The Posttraumatic Stress Disorder Symptom Scale, Self-Report version (PSS-SR) contains 17 items that diagnose post-traumatic stress disorder according to the Diagnostic and Statistical Manual of Mental Disorders-III-Revised (and DSM-IV-TR) criteria [10]. These items also assess the severity of post-traumatic stress disorder symptoms. Foa, Riggs, Dancu & Rothbaum [10] examined the psychometric properties of the two versions of the Posttraumatic Stress Disorder Symptom Scale: (a) an interview version of the Posttraumatic Stress Disorder Symptom Scale, and (b) a self-report version. These two versions of the Posttraumatic Stress Disorder Symptom Scale were administered to a sample of 118 recent rape and non-sexual assault victims. The results showed that both versions of the Posttraumatic Stress Disorder Symptom Scale have satisfactory internal consistency, good concurrent validity and high test-retest reliability. The PSS was translated into the Persian language by the first author, who graduated from the Institute of Psychiatry, London, and speaks English as a second language and Persian as his first language. The accuracy of the translation was examined by a colleague and found to be acceptable.
In research by Stieglitz, Frommberger, Foa and Berger [11] the psychometric properties of the PTSD Symptom Scale (PSS) were evaluated in a clinical sample of severely injured in-patients after a traffic accident (n=123) [11]. The results indicated that the PSS has satisfactory reliability and validity (internal and external reliability).
The validity of the Impact of Events Scale (IES) and the Posttraumatic Stress Disorder (PTSD) Symptom Scale, Self-Report Version (PSS-SR) was examined among crime victims [12]. Both instruments performed well as screeners for PTSD. For the IES, sensitivity ranged between 0.93 and 1.00; for the PSS-SR, sensitivity ranged between 0.80 and 0.90. Specificity for the IES ranged between 0.78 and 0.84 and for the PSS-SR ranged between 0.84 and 0.88. The authors concluded that both of these short self- -report instruments or their individual items are suitable as screeners for PTSD, specifically in settings where mental health professionals are unavailable.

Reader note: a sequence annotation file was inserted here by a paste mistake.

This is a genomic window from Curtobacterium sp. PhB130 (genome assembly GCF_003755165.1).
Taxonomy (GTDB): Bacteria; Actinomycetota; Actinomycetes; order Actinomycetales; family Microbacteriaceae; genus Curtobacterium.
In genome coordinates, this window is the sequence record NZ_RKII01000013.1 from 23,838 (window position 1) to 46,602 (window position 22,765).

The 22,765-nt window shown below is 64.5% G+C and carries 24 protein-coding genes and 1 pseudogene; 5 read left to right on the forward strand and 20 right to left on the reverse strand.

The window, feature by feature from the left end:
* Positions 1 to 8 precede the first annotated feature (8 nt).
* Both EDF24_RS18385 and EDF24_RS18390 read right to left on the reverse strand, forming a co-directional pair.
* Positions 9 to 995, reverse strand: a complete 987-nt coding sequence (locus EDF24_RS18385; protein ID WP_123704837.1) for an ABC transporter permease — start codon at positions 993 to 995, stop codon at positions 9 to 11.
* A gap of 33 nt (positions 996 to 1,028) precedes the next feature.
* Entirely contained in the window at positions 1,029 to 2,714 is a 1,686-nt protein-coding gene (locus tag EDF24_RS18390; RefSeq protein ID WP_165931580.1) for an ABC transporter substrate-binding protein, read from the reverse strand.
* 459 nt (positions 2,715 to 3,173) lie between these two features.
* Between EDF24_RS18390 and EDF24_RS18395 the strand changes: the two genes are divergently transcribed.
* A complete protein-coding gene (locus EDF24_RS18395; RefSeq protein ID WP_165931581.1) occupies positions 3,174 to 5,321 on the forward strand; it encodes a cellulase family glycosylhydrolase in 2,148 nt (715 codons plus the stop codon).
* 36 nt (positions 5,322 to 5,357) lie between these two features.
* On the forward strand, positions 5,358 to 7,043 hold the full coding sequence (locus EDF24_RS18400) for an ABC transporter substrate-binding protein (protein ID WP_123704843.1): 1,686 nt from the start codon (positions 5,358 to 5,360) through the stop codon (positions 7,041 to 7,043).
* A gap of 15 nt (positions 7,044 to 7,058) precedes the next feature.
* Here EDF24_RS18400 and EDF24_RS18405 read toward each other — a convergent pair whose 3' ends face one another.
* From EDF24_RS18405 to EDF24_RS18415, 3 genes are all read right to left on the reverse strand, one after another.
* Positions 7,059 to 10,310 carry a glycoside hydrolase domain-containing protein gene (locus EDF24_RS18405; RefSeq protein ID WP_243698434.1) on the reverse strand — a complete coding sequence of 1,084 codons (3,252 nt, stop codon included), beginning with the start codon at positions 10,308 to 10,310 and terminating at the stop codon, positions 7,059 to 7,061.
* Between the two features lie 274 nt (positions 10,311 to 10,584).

In a study by Coffey, Dansky, Falsetti, Saladin and Brady [13] the psychometric properties of a modified version of the PTSD Symptom Scale Self-Report (PSS-SR) were examined in a group of treatment-seeking substance use disorder (SUD) patients (N=118). The modified version of the PSS-SR demonstrated good internal reliability and correlated with other self-report measures of trauma-related symptomatology. Comparisons between a structured PTSD diagnostic interview and the modified PSS-SR indicated that 89% of the PTSD positive patients were correctly classified by the modified PSS-SR.
In research by Mirzamani, Mohammadi & Besharat (2006) the psychometric properties of the PTSD Symptom Scale (PSS) were evaluated in a sample of 19 adolescents who had survived a boat sinking in Tehran’s city park (14 & 15). The results indicated that the PSS has satisfactory reliability and validity (internal and external).
The second assessment instrument used was a structured psychiatric interview based on DSM- IV-TR criteria for PTSD. This interview was conducted by the second author, a professor of psychiatry.

The accident